Council did not appoint the jury. They contracted with AIA to manage to “draft design criteria addressing cost, site constraints, design type and vision; and … recommend and recruit potential jurists.” Web Link=

> Council “can choose to exercise that power by ratifying the reasonable outcome of the hard work that willing citizens performed at its request …”

There were no citizens on the jury. Press release on jury selection:
Web Link

> “Wouldn't it make more sense to put both, or all three designs, out to bid, and pick the least expensive option?”

Of course! If you tell bidders you have $10M to spend, the odds are they won’t come in with something cheaper.

> “… why the city managers office dropped the ball and allowed the bird killer through in the first place, … “

The city manager had nothing to do with the selection process.

> “are there some kind of enclosures or barriers to ensure safety?"

Yes. Of course. See Web Link

"Although the preferred outcome would be for the Council to agree with the jury's determination of the design competition winner, Council will have the option of selecting any of the three designers, or of deciding that the City should move forward with a solicitation for design services independent of the design competition results.” Web Link


12 people like this
Posted by Mike Alexander
a resident of St. Claire Gardens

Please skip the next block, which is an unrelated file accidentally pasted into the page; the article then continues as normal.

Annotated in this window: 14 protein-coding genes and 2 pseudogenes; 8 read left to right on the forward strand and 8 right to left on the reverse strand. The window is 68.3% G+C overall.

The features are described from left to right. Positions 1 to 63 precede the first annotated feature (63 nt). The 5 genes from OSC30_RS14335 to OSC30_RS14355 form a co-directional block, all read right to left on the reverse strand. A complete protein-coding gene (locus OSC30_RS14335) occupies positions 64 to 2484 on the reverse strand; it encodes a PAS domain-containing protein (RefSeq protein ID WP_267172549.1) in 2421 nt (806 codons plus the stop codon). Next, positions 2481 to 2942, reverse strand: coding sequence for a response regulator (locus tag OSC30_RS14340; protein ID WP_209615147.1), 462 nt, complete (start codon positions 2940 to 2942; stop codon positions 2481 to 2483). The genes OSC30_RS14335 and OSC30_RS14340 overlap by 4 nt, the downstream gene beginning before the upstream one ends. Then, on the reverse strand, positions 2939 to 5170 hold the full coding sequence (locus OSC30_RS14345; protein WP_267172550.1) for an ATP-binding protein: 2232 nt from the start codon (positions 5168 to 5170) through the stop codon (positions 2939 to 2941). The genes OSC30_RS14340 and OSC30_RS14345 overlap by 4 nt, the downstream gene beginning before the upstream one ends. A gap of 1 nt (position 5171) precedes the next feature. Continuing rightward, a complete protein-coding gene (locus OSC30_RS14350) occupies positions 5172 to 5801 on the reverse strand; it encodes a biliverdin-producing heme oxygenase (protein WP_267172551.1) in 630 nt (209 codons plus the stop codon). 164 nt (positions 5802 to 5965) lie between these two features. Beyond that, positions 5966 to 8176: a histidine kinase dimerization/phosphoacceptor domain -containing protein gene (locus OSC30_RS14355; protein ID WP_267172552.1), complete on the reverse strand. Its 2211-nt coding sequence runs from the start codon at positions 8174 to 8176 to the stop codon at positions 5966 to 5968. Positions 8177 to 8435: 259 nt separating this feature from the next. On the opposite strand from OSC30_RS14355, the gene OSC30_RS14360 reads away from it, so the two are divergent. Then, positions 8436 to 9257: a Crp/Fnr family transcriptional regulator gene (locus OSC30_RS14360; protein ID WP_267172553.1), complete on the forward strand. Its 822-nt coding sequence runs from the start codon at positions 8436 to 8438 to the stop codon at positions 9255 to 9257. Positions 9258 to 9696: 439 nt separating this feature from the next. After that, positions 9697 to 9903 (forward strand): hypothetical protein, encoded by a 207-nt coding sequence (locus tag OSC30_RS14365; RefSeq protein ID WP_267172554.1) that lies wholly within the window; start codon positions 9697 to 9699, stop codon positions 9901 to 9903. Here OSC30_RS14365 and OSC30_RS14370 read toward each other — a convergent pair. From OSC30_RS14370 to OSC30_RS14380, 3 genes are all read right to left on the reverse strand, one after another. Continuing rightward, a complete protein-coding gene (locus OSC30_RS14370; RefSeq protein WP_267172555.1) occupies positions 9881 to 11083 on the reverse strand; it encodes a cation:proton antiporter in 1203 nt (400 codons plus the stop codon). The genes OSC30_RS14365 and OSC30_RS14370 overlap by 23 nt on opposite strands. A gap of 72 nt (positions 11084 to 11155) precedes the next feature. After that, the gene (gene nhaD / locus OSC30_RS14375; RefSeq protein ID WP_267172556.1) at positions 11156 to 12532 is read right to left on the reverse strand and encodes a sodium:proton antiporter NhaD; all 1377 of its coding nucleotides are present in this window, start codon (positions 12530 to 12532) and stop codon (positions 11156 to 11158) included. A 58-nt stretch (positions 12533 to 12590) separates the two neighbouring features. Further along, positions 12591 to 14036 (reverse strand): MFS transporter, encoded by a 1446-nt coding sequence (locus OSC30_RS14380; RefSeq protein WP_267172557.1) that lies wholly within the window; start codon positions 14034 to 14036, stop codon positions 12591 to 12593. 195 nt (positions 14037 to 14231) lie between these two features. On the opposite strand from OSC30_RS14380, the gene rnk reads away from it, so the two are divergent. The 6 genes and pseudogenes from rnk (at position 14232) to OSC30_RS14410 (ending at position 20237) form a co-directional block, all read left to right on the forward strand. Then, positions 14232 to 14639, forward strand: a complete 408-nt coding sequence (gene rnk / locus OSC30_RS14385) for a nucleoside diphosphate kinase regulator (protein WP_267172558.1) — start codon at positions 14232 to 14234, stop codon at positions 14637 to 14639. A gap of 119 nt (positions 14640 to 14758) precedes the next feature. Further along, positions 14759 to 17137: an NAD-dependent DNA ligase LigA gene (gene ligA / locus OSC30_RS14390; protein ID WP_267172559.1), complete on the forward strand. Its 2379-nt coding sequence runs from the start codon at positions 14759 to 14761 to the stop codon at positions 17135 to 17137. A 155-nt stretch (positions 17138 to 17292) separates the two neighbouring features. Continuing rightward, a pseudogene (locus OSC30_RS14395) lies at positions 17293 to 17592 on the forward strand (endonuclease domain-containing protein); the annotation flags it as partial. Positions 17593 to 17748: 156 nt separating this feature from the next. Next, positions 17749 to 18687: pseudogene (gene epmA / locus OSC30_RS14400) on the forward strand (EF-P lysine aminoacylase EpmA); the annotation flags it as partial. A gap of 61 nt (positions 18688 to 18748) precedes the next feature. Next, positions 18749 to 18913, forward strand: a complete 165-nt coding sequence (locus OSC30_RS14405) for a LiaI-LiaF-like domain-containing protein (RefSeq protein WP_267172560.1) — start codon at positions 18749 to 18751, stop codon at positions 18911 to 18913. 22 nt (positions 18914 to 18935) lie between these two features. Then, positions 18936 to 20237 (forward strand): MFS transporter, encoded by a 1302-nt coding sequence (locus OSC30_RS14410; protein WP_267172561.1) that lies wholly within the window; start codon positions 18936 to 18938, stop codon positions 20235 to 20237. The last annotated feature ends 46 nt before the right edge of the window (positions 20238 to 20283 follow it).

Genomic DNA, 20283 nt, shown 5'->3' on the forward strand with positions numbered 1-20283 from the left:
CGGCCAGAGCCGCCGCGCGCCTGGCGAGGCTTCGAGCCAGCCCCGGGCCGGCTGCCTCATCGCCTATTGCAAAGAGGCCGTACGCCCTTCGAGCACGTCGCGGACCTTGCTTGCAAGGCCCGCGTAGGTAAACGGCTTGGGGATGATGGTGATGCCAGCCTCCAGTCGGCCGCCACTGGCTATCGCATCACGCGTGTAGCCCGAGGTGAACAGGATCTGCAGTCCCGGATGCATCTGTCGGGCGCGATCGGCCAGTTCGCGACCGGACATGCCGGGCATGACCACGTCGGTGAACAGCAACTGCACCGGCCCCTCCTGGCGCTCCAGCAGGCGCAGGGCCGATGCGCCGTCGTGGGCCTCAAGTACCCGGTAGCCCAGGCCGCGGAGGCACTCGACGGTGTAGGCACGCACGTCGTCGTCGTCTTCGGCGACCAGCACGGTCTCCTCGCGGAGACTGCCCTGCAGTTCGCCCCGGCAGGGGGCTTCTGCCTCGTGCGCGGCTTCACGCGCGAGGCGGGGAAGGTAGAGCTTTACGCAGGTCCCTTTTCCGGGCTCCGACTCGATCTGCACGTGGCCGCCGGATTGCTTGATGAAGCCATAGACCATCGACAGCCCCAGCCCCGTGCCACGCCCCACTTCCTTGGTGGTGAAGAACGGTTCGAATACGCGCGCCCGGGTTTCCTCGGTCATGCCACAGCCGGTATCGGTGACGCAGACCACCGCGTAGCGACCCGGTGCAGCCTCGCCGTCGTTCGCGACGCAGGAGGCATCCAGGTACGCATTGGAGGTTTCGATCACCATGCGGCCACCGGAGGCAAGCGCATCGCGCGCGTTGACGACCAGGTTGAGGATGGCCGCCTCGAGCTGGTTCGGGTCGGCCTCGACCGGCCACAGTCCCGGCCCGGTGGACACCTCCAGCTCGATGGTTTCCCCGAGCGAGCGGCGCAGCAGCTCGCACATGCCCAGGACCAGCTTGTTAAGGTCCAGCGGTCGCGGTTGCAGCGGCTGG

on Mar 17, 2015 at 7:04 pm

I agree with the choice, and with Council's rationale in making it. I think the process was very effective in generating interesting, effective designs, and presenting them in a way that made it possible for people to share informed opinions about them.

It's not surprising that Council's focus changed somewhat. The competition was launched by the previous Council.


14 people like this
Posted by Oldster
a resident of Old Palo Alto
on Mar 17, 2015 at 7:28 pm

Loved listening to all the speakers from the jury and bridge top two finalist teams to the public speakers and even the Council, too. That was some high entertainment. Kudos to the all the environmental advocates. My favorite comment of the night was from the lady in the yellow jacket from the public who deadpanned for the best laugh of the night, as I recall, Palo Alto has enough "ego" already and doesn't need a big landmark bridge like the jury winner arch to puff it up more. Second favorite was Council Member Filseth arguing the Baylands will be more important to the future than what any bridge to it looks like. Whowza! A paradigm shift - with a unanimous Council vote! - for the old town last night.

Now, let's tackle the sinking walkway to the Bay at the Baylands..... and it can be just a repair, not a new design.... please?


8 people like this
Posted by Bambi Lynn Ware
a resident of Palo Verde
on Mar 17, 2015 at 10:27 pm

As a resident of PV neighborhood, I am thrilled to hear that the PA City Council choose a simpler bridge structure. Palo Alto always has enough "buzz" going on as it is without developing a lavish structure that would mimic the Taj Mahal. More important is that we now have a City Council who is LISTENING to the majority of people who live here. What a refreshing change. It's great to see the civic process working the way it should be. With the way things had been the past few years, I had lost hope in my ability to influence anything in this town. Thank you for making a sound rational choice for our neighborhood.


2 people like this
Posted by Greenacres
a resident of Green Acres
on Mar 17, 2015 at 10:36 pm

pat,
Thanks for your comments.